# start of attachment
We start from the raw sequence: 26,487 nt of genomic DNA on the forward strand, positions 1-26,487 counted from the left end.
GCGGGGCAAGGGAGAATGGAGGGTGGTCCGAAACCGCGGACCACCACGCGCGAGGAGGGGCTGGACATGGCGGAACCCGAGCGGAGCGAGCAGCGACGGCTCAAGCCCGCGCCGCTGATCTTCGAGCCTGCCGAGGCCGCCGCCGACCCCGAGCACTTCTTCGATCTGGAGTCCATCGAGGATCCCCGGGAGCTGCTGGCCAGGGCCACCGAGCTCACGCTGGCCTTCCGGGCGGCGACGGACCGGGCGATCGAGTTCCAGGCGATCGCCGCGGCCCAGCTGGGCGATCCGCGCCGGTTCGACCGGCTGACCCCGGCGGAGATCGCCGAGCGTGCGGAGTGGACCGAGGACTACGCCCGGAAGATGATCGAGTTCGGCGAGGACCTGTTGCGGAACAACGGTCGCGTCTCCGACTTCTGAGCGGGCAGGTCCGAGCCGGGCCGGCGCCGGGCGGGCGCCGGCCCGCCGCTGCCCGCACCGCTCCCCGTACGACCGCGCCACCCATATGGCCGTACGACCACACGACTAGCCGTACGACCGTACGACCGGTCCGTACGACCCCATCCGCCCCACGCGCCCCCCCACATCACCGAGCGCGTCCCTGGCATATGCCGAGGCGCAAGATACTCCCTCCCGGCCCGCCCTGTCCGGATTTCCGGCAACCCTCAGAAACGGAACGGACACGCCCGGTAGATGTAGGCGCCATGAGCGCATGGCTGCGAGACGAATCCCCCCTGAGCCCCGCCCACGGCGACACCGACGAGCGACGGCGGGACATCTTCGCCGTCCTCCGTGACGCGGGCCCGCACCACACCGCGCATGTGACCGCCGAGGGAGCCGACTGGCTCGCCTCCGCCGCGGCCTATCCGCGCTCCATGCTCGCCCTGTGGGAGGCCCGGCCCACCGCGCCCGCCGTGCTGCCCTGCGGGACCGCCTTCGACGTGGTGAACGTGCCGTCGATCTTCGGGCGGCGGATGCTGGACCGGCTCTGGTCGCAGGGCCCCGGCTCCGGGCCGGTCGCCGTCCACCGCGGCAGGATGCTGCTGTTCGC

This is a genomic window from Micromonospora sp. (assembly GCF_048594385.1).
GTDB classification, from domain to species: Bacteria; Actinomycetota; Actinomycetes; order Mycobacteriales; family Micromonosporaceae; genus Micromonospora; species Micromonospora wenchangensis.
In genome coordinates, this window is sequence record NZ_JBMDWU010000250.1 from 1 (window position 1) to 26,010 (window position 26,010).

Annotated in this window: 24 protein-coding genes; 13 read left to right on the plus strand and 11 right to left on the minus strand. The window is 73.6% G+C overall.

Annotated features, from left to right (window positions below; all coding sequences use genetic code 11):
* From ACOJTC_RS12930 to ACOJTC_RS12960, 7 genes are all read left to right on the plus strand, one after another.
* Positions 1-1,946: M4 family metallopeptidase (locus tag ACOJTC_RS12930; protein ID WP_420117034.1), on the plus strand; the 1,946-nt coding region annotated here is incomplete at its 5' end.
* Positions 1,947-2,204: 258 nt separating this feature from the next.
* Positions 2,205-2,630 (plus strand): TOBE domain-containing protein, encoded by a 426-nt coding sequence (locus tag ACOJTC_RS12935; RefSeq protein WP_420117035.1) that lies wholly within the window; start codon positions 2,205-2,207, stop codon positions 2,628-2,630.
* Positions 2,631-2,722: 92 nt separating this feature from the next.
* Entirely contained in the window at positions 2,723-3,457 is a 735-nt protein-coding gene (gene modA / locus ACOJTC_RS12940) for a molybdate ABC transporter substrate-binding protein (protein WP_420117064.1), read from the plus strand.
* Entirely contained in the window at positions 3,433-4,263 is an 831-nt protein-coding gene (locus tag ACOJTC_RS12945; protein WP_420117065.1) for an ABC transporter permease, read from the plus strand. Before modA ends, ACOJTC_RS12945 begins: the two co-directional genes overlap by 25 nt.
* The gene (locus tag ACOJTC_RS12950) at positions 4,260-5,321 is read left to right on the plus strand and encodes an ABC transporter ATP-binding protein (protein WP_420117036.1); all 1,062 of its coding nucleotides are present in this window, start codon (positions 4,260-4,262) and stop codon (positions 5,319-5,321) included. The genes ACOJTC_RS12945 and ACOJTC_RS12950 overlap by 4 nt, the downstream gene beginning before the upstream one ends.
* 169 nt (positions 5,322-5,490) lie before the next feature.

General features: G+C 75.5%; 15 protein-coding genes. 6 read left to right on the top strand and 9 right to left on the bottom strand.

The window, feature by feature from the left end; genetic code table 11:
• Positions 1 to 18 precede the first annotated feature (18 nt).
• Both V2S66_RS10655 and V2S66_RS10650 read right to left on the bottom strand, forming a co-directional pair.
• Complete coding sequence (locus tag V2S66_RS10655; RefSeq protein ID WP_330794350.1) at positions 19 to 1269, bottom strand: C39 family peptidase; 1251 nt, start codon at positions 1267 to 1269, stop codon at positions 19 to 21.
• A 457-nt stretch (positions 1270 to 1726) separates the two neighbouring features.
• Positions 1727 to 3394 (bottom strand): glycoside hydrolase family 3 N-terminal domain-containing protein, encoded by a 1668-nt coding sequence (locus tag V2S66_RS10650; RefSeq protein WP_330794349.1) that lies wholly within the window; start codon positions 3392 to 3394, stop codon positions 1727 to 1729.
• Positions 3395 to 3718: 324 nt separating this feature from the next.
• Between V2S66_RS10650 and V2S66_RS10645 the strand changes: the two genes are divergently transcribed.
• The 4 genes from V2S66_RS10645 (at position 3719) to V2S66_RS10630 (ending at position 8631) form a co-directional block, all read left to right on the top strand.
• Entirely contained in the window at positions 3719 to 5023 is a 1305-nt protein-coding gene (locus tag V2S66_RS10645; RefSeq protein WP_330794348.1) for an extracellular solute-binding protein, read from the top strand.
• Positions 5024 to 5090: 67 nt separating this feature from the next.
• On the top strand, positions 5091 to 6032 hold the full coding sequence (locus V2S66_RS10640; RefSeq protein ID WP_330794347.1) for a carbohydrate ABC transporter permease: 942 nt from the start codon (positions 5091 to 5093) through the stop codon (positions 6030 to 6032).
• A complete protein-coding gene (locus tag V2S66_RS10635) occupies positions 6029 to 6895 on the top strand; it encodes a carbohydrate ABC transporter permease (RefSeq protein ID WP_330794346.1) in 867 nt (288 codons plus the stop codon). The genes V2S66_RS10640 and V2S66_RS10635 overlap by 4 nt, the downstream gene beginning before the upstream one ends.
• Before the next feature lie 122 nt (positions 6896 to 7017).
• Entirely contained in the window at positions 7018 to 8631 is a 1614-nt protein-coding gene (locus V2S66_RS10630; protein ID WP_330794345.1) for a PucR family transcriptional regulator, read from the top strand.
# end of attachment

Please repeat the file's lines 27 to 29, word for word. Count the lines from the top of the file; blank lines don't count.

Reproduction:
• Entirely contained in the window at positions 3719 to 5023 is a 1305-nt protein-coding gene (locus tag V2S66_RS10645; RefSeq protein WP_330794348.1) for an extracellular solute-binding protein, read from the top strand.
• Positions 5024 to 5090: 67 nt separating this feature from the next.
• On the top strand, positions 5091 to 6032 hold the full coding sequence (locus V2S66_RS10640; RefSeq protein ID WP_330794347.1) for a carbohydrate ABC transporter permease: 942 nt from the start codon (positions 5091 to 5093) through the stop codon (positions 6030 to 6032).